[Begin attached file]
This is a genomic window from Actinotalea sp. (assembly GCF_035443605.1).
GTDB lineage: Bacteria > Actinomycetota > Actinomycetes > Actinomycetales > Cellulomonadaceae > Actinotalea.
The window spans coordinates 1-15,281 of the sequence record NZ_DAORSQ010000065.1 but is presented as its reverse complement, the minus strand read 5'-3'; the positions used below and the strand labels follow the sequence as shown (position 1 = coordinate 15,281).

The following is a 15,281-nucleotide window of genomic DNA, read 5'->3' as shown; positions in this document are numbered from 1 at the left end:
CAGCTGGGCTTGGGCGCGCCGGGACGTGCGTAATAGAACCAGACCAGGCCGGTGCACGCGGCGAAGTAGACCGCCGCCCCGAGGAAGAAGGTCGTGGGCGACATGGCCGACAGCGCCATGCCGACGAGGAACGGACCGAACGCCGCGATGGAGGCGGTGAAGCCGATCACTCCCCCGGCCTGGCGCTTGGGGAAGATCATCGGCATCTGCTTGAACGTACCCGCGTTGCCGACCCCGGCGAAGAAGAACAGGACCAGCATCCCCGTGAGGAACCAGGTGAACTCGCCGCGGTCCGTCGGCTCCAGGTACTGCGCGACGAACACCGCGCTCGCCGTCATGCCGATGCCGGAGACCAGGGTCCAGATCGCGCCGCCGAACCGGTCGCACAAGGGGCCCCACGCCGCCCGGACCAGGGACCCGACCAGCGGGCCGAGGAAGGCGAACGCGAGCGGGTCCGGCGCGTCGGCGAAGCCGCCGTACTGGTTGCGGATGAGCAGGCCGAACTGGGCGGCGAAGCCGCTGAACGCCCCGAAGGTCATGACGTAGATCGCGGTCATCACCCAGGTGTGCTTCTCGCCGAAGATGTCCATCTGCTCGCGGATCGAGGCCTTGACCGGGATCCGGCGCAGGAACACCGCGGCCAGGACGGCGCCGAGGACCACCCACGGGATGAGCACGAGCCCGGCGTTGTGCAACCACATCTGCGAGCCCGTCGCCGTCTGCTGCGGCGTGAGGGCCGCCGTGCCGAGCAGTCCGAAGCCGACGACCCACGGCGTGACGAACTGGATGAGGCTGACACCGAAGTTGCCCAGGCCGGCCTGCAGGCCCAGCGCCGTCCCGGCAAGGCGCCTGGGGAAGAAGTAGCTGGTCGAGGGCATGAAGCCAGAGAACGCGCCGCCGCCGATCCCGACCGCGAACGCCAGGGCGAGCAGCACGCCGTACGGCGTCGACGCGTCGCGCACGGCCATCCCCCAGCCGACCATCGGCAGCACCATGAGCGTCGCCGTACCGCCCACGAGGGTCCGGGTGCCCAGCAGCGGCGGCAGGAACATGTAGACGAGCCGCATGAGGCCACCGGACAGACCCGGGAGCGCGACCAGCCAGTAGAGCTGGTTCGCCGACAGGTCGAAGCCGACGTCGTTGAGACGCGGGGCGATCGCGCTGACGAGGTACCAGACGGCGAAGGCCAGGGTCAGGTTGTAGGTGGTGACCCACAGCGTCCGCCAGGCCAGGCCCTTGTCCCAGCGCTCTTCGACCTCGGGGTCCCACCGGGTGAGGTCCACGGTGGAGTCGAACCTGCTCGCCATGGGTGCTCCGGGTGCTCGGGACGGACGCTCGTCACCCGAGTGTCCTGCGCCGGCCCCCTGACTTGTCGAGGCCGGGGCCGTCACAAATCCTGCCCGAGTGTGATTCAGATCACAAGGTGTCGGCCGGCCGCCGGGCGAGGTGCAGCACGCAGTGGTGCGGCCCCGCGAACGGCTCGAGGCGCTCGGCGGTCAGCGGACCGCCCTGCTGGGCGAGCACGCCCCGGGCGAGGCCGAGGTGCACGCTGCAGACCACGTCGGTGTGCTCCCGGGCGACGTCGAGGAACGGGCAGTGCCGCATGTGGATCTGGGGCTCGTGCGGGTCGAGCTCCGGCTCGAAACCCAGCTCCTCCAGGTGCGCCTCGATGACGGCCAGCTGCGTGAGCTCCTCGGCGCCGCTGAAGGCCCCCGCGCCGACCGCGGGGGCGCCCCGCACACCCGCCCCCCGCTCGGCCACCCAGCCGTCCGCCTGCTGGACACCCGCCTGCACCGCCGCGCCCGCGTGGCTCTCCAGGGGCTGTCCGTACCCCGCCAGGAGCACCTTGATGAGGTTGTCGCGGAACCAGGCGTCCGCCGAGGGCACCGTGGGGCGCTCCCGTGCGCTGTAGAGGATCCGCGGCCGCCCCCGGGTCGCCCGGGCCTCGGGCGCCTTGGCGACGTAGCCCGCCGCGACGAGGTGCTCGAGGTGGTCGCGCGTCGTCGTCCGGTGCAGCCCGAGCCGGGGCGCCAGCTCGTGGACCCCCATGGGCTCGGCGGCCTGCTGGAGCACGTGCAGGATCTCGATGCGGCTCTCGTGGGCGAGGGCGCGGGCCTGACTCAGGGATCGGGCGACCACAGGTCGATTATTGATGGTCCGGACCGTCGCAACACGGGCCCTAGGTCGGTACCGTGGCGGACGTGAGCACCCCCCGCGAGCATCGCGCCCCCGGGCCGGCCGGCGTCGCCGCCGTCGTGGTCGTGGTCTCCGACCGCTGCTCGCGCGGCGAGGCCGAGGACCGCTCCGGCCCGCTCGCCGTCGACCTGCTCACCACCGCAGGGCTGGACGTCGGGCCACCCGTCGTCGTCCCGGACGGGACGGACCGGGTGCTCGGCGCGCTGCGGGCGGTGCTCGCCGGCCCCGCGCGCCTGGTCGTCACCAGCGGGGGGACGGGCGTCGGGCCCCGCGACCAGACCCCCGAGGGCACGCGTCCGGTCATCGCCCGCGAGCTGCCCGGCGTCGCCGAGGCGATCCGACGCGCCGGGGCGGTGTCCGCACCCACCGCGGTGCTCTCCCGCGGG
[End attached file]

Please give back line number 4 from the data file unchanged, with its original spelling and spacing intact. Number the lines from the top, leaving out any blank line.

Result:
The following is a 15,281-nucleotide window of genomic DNA, read 5'->3' as shown; positions in this document are numbered from 1 at the left end: